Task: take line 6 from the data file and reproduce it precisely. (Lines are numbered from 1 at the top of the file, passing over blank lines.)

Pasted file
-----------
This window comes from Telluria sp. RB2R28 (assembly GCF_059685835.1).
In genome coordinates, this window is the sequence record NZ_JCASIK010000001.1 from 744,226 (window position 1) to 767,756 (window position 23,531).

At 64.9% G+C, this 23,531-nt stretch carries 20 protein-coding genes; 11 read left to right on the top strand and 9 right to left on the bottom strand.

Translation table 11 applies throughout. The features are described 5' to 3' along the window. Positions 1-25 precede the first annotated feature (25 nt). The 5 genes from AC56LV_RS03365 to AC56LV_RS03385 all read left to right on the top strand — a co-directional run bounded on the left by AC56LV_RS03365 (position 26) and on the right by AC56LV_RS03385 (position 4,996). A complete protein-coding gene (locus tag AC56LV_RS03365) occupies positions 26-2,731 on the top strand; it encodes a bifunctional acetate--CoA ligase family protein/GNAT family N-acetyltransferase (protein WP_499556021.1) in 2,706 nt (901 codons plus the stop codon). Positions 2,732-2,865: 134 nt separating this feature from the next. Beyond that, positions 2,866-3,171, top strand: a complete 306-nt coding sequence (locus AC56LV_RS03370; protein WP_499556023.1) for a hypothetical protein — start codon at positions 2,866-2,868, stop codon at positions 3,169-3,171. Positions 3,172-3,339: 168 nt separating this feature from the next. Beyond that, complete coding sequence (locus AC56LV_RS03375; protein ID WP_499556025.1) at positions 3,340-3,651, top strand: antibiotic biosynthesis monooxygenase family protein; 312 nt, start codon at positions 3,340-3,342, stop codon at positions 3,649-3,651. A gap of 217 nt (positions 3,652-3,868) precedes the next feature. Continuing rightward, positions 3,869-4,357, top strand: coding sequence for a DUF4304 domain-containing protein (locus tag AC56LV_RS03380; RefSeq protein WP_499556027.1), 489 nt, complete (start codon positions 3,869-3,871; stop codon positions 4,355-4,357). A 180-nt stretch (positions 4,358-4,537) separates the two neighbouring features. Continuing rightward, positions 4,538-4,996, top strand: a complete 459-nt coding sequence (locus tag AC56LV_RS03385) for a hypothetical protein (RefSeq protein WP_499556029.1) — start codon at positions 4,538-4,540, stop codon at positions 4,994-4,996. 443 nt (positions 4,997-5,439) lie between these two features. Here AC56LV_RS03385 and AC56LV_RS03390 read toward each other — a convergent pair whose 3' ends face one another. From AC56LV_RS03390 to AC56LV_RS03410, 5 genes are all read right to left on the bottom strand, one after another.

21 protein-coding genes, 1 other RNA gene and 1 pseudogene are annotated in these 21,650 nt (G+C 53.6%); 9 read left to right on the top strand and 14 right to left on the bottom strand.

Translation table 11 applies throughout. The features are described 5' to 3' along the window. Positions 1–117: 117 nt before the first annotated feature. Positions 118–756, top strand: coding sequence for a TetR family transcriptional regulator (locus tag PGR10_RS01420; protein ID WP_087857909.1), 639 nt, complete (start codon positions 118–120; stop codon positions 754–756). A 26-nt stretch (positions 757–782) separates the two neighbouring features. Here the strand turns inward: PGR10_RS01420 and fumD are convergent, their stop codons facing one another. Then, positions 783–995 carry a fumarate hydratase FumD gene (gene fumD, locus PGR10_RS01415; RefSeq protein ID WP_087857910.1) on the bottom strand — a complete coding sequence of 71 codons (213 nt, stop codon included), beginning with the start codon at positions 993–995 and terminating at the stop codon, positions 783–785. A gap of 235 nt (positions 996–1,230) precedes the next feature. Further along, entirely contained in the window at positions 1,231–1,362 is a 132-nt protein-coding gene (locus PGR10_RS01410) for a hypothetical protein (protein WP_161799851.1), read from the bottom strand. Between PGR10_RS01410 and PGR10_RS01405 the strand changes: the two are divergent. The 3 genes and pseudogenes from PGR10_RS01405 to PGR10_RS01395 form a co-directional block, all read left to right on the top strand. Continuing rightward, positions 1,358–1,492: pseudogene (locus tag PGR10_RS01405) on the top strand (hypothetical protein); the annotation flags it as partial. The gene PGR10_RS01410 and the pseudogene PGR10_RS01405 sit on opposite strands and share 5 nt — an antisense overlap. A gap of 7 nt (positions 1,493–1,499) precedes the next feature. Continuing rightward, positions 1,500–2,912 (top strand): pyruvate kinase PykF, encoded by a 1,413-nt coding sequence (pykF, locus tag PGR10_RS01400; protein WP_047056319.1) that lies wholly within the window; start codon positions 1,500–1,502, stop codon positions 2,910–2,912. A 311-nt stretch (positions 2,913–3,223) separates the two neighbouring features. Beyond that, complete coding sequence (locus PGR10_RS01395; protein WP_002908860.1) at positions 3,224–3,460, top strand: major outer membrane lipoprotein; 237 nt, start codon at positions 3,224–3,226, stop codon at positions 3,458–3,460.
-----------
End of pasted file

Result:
Translation table 11 applies throughout. The features are described 5' to 3' along the window. Positions 1–117: 117 nt before the first annotated feature. Positions 118–756, top strand: coding sequence for a TetR family transcriptional regulator (locus tag PGR10_RS01420; protein ID WP_087857909.1), 639 nt, complete (start codon positions 118–120; stop codon positions 754–756). A 26-nt stretch (positions 757–782) separates the two neighbouring features. Here the strand turns inward: PGR10_RS01420 and fumD are convergent, their stop codons facing one another. Then, positions 783–995 carry a fumarate hydratase FumD gene (gene fumD, locus PGR10_RS01415; RefSeq protein ID WP_087857910.1) on the bottom strand — a complete coding sequence of 71 codons (213 nt, stop codon included), beginning with the start codon at positions 993–995 and terminating at the stop codon, positions 783–785. A gap of 235 nt (positions 996–1,230) precedes the next feature. Further along, entirely contained in the window at positions 1,231–1,362 is a 132-nt protein-coding gene (locus PGR10_RS01410) for a hypothetical protein (protein WP_161799851.1), read from the bottom strand. Between PGR10_RS01410 and PGR10_RS01405 the strand changes: the two are divergent. The 3 genes and pseudogenes from PGR10_RS01405 to PGR10_RS01395 form a co-directional block, all read left to right on the top strand. Continuing rightward, positions 1,358–1,492: pseudogene (locus tag PGR10_RS01405) on the top strand (hypothetical protein); the annotation flags it as partial. The gene PGR10_RS01410 and the pseudogene PGR10_RS01405 sit on opposite strands and share 5 nt — an antisense overlap. A gap of 7 nt (positions 1,493–1,499) precedes the next feature. Continuing rightward, positions 1,500–2,912 (top strand): pyruvate kinase PykF, encoded by a 1,413-nt coding sequence (pykF, locus tag PGR10_RS01400; protein WP_047056319.1) that lies wholly within the window; start codon positions 1,500–1,502, stop codon positions 2,910–2,912. A 311-nt stretch (positions 2,913–3,223) separates the two neighbouring features. Beyond that, complete coding sequence (locus PGR10_RS01395; protein WP_002908860.1) at positions 3,224–3,460, top strand: major outer membrane lipoprotein; 237 nt, start codon at positions 3,224–3,226, stop codon at positions 3,458–3,460.